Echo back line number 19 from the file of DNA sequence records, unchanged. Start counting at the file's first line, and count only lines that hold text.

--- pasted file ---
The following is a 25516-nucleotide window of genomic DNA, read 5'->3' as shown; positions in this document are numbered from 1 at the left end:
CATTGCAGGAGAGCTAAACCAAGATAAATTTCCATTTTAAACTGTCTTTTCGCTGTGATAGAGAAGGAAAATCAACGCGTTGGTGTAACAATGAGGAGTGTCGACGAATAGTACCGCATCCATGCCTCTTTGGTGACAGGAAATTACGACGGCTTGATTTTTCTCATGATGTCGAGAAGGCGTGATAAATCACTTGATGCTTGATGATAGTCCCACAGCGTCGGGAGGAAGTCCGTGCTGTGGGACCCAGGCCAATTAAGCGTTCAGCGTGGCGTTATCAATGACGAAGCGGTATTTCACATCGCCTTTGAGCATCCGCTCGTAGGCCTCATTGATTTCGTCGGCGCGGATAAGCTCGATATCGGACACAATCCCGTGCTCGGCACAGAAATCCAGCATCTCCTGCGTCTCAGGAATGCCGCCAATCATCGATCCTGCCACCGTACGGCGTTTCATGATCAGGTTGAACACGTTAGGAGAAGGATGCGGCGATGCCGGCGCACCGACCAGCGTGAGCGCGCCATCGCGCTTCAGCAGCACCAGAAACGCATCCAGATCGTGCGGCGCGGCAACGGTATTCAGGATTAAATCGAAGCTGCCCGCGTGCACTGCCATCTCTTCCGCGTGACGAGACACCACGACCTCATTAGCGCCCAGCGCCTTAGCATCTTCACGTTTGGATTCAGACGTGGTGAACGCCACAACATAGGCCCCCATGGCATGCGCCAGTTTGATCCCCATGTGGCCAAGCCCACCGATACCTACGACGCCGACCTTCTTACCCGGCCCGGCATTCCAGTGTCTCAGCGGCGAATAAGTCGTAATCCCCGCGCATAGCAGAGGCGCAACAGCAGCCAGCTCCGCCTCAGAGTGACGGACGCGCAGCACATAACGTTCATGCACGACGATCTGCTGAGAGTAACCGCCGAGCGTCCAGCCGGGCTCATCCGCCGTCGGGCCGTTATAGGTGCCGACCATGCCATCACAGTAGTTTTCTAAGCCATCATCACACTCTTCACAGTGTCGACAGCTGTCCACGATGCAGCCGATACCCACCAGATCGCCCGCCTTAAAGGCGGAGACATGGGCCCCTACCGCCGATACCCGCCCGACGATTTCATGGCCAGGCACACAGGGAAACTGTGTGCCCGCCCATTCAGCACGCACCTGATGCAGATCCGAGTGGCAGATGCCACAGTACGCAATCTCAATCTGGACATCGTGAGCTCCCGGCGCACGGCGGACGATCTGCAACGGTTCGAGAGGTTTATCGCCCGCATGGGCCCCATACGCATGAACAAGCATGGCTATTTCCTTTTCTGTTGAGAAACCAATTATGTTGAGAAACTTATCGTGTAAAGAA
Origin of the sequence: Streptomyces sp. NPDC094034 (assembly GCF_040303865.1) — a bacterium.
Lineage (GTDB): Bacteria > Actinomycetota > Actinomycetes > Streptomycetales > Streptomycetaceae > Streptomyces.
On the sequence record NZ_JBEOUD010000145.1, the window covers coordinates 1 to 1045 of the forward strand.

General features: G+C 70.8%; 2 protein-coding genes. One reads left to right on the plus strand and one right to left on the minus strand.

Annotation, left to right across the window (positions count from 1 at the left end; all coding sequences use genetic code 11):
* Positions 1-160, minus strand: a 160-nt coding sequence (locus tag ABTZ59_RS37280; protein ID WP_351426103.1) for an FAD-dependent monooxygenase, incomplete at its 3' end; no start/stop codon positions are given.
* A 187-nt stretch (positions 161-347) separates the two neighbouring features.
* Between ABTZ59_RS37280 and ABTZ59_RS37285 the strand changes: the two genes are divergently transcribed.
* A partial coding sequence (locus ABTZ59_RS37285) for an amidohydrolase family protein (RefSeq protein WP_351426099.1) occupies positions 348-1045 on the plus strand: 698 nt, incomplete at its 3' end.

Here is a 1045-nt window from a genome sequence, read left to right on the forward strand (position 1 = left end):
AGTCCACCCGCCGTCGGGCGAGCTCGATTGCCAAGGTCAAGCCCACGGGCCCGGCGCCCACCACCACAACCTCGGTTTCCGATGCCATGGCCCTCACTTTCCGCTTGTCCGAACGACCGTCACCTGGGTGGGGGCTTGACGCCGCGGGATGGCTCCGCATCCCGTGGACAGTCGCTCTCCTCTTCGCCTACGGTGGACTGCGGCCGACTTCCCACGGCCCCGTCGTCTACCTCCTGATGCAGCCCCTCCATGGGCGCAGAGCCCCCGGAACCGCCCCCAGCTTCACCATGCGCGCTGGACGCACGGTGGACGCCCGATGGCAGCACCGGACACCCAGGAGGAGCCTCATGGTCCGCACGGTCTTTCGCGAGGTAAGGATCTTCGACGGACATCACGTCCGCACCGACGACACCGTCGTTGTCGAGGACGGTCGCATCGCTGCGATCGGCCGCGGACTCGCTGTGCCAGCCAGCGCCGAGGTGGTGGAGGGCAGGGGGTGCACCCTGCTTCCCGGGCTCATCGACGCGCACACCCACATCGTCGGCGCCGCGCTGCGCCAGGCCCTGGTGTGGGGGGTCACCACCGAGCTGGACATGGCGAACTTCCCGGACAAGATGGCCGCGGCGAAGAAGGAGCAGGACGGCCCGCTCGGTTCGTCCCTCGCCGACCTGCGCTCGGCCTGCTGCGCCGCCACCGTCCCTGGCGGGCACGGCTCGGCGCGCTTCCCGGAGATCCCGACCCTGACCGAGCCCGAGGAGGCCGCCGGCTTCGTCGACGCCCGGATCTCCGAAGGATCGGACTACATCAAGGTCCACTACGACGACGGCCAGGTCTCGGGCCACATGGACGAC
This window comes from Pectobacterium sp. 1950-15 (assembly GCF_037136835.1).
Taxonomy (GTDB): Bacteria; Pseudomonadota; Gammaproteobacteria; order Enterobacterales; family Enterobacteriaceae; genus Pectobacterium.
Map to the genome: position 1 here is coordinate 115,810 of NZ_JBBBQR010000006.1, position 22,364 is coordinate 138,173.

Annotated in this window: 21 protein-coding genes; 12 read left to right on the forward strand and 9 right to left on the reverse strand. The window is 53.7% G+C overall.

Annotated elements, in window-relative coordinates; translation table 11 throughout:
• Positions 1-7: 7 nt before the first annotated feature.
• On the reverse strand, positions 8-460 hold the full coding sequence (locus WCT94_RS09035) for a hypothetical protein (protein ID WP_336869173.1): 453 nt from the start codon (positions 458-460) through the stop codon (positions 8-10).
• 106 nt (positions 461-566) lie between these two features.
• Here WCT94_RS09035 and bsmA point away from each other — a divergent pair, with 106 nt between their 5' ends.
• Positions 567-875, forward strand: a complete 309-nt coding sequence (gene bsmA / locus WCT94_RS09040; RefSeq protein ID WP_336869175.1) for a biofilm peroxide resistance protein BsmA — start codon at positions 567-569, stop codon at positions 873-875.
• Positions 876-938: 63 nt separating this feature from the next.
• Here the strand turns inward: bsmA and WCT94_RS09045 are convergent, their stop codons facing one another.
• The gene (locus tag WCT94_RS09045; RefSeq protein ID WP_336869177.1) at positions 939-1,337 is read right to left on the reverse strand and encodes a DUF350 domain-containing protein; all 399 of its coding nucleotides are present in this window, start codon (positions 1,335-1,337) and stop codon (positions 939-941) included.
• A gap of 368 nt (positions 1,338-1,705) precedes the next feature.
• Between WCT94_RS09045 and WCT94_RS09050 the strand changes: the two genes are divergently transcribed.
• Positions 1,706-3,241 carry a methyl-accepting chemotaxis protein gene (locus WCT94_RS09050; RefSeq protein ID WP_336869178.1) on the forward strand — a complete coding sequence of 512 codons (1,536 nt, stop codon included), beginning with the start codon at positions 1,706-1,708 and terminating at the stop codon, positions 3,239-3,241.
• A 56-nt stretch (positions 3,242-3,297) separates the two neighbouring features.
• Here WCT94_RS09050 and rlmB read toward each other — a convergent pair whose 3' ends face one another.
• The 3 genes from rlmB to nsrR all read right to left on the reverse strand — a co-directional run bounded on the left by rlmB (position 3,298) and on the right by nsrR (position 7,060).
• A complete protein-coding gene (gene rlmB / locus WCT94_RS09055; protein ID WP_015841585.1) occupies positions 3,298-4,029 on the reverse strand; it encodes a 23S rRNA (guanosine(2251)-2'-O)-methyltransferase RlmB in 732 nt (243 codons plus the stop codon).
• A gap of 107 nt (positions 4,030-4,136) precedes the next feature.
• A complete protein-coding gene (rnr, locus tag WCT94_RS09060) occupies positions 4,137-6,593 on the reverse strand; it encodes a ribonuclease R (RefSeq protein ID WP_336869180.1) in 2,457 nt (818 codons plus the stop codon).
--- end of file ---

• Positions 1-7: 7 nt before the first annotated feature.